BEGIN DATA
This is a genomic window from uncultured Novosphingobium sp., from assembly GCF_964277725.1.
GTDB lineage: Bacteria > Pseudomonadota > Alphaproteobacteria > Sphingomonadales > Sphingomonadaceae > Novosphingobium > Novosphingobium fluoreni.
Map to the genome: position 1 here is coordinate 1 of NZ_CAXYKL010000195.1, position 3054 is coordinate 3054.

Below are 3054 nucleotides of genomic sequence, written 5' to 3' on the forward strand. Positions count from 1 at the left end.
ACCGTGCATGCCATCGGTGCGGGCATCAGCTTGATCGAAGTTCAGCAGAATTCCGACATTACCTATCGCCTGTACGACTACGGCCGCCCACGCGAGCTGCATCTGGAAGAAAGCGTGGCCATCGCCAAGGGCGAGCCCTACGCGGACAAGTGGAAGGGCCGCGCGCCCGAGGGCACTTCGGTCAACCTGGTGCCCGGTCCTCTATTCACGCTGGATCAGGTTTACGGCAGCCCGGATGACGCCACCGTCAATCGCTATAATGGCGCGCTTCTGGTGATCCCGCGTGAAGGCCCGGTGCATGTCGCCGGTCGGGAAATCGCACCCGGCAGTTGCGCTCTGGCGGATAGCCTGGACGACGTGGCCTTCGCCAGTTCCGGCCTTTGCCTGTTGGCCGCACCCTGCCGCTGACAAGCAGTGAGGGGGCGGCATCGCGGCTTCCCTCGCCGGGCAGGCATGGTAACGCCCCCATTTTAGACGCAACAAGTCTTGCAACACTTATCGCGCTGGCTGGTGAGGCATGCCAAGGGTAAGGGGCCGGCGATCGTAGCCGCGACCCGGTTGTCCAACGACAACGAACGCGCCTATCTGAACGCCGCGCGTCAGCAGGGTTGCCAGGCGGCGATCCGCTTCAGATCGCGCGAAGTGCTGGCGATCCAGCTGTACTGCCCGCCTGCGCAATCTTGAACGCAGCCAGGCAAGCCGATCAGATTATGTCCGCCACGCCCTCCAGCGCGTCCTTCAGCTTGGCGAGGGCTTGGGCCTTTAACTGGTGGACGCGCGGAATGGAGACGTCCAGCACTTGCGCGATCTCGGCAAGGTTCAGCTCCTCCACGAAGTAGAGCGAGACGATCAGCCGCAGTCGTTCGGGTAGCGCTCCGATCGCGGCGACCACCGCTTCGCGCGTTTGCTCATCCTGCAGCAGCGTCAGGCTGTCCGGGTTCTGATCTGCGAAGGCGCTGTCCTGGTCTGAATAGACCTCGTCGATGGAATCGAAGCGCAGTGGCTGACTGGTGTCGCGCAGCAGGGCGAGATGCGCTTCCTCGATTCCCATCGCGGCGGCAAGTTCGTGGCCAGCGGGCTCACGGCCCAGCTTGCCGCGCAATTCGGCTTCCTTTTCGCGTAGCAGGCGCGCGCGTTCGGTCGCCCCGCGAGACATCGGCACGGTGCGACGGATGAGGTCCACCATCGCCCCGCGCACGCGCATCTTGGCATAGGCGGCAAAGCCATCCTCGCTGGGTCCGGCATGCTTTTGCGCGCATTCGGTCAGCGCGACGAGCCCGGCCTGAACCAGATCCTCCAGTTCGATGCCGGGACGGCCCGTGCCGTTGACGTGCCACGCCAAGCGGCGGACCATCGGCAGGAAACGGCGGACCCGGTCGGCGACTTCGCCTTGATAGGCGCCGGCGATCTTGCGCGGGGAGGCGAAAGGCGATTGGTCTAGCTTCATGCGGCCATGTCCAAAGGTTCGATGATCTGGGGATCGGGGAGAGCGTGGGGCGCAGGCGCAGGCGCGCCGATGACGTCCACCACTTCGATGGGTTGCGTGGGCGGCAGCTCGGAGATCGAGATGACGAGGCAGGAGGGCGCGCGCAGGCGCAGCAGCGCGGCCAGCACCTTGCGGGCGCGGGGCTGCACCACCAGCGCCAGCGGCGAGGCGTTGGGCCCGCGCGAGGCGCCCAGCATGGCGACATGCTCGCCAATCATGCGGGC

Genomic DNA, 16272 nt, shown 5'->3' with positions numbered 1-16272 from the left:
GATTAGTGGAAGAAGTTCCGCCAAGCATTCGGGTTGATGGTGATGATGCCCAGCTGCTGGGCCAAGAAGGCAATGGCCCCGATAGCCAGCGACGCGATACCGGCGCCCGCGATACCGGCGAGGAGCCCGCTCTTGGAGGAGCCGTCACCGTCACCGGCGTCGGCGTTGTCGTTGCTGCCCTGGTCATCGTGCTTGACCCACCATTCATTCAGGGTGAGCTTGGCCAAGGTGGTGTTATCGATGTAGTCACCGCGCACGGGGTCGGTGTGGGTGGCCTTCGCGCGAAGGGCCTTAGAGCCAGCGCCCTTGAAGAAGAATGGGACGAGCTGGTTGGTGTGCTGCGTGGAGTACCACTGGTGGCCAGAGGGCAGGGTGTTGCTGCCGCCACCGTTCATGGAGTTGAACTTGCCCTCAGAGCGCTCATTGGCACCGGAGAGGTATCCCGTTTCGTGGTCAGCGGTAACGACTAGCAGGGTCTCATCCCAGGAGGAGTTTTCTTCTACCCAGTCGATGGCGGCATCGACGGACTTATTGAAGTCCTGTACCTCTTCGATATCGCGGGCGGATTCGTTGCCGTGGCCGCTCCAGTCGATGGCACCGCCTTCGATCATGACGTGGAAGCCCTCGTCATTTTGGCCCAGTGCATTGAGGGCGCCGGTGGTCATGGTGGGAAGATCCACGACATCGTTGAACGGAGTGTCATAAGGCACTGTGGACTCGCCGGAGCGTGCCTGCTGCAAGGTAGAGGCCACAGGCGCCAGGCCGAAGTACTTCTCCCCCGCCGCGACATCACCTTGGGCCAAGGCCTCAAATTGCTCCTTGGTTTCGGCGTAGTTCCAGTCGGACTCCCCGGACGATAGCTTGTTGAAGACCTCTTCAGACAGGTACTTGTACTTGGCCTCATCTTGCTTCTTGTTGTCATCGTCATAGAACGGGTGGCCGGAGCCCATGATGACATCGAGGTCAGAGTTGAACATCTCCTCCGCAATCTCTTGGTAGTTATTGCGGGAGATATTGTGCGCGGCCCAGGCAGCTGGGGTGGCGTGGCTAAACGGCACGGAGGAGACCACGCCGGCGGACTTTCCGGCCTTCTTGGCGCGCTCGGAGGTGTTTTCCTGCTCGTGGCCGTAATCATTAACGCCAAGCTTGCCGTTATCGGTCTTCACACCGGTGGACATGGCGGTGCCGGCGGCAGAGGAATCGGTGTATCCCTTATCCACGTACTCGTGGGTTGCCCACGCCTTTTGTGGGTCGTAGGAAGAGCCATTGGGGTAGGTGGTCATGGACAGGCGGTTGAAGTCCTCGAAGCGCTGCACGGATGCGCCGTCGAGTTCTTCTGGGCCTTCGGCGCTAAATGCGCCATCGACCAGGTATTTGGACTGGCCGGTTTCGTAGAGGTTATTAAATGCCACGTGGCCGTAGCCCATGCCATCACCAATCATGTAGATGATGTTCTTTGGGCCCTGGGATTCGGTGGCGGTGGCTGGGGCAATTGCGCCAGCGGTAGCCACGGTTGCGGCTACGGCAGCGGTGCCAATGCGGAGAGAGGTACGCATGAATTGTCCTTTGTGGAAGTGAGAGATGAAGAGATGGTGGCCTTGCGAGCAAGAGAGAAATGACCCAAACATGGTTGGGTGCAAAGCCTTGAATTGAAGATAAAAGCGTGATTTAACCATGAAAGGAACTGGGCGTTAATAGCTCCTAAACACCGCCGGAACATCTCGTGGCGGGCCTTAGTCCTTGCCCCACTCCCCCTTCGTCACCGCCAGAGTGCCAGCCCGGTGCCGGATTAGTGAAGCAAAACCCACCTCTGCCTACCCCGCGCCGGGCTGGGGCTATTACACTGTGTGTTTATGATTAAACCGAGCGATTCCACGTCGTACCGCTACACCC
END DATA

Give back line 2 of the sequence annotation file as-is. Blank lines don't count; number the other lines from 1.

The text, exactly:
GTDB lineage: Bacteria > Pseudomonadota > Alphaproteobacteria > Sphingomonadales > Sphingomonadaceae > Novosphingobium > Novosphingobium fluoreni.